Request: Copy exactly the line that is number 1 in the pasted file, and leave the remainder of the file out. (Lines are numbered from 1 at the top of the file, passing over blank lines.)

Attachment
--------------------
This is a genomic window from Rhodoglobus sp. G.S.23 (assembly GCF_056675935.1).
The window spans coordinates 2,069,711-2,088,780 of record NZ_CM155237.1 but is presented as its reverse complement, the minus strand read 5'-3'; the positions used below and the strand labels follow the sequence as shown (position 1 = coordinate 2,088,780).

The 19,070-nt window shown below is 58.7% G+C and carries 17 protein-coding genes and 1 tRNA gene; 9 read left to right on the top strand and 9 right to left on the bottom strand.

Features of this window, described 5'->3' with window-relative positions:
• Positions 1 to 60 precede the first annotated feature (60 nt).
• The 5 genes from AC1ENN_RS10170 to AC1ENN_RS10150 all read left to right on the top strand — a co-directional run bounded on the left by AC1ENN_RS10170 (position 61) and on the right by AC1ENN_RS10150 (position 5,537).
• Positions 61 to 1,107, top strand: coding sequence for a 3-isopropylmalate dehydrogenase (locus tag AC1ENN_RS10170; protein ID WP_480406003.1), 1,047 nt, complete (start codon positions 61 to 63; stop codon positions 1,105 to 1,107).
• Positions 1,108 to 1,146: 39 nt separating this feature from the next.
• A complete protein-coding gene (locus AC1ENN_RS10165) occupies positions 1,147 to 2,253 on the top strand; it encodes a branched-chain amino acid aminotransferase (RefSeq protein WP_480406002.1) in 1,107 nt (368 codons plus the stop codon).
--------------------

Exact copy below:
This is a genomic window from Rhodoglobus sp. G.S.23 (assembly GCF_056675935.1).